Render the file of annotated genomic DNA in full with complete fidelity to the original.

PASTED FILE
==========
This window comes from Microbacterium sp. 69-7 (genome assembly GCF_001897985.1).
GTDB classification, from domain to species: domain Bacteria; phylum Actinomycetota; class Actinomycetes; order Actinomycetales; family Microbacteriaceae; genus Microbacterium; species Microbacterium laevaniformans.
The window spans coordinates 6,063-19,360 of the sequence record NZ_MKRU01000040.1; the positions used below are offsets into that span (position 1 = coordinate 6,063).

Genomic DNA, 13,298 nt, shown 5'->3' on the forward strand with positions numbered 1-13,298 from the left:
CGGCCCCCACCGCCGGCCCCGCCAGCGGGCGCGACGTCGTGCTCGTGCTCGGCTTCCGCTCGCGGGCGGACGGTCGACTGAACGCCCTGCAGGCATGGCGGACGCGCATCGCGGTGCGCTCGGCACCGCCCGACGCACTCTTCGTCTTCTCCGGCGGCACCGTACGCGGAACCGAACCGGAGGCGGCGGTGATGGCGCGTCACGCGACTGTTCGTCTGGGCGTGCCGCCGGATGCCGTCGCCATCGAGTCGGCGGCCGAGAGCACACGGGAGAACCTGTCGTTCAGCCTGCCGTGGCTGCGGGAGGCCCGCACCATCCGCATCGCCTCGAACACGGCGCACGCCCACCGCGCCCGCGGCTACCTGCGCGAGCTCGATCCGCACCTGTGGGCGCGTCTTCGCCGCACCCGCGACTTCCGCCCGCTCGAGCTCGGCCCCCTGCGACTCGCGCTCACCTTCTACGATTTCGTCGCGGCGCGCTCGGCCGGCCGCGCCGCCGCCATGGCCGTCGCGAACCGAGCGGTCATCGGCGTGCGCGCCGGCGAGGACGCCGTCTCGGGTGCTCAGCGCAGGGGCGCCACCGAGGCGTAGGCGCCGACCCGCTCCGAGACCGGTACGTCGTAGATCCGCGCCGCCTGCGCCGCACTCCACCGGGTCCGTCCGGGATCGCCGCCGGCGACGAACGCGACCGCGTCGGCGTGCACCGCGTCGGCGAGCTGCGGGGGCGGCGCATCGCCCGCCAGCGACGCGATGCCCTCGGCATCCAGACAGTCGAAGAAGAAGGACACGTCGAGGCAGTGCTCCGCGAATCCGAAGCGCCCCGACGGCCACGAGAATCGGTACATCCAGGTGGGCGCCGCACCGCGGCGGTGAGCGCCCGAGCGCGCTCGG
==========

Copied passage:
This window comes from Microbacterium sp. 69-7 (genome assembly GCF_001897985.1).
GTDB classification, from domain to species: domain Bacteria; phylum Actinomycetota; class Actinomycetes; order Actinomycetales; family Microbacteriaceae; genus Microbacterium; species Microbacterium laevaniformans.
The window spans coordinates 6,063-19,360 of the sequence record NZ_MKRU01000040.1; the positions used below are offsets into that span (position 1 = coordinate 6,063).

Genomic DNA, 13,298 nt, shown 5'->3' on the forward strand with positions numbered 1-13,298 from the left:
CGGCCCCCACCGCCGGCCCCGCCAGCGGGCGCGACGTCGTGCTCGTGCTCGGCTTCCGCTCGCGGGCGGACGGTCGACTGAACGCCCTGCAGGCATGGCGGACGCGCATCGCGGTGCGCTCGGCACCGCCCGACGCACTCTTCGTCTTCTCCGGCGGCACCGTACGCGGAACCGAACCGGAGGCGGCGGTGATGGCGCGTCACGCGACTGTTCGTCTGGGCGTGCCGCCGGATGCCGTCGCCATCGAGTCGGCGGCCGAGAGCACACGGGAGAACCTGTCGTTCAGCCTGCCGTGGCTGCGGGAGGCCCGCACCATCCGCATCGCCTCGAACACGGCGCACGCCCACCGCGCCCGCGGCTACCTGCGCGAGCTCGATCCGCACCTGTGGGCGCGTCTTCGCCGCACCCGCGACTTCCGCCCGCTCGAGCTCGGCCCCCTGCGACTCGCGCTCACCTTCTACGATTTCGTCGCGGCGCGCTCGGCCGGCCGCGCCGCCGCCATGGCCGTCGCGAACCGAGCGGTCATCGGCGTGCGCGCCGGCGAGGACGCCGTCTCGGGTGCTCAGCGCAGGGGCGCCACCGAGGCGTAGGCGCCGACCCGCTCCGAGACCGGTACGTCGTAGATCCGCGCCGCCTGCGCCGCACTCCACCGGGTCCGTCCGGGATCGCCGCCGGCGACGAACGCGACCGCGTCGGCGTGCACCGCGTCGGCGAGCTGCGGGGGCGGCGCATCGCCCGCCAGCGACGCGATGCCCTCGGCATCCAGACAGTCGAAGAAGAAGGACACGTCGAGGCAGTGCTCCGCGAATCCGAAGCGCCCCGACGGCCACGAGAATCGGTACATCCAGGTGGGCGCCGCACCGCGGCGGTGAGCGCCCGAGCGCGCTCGG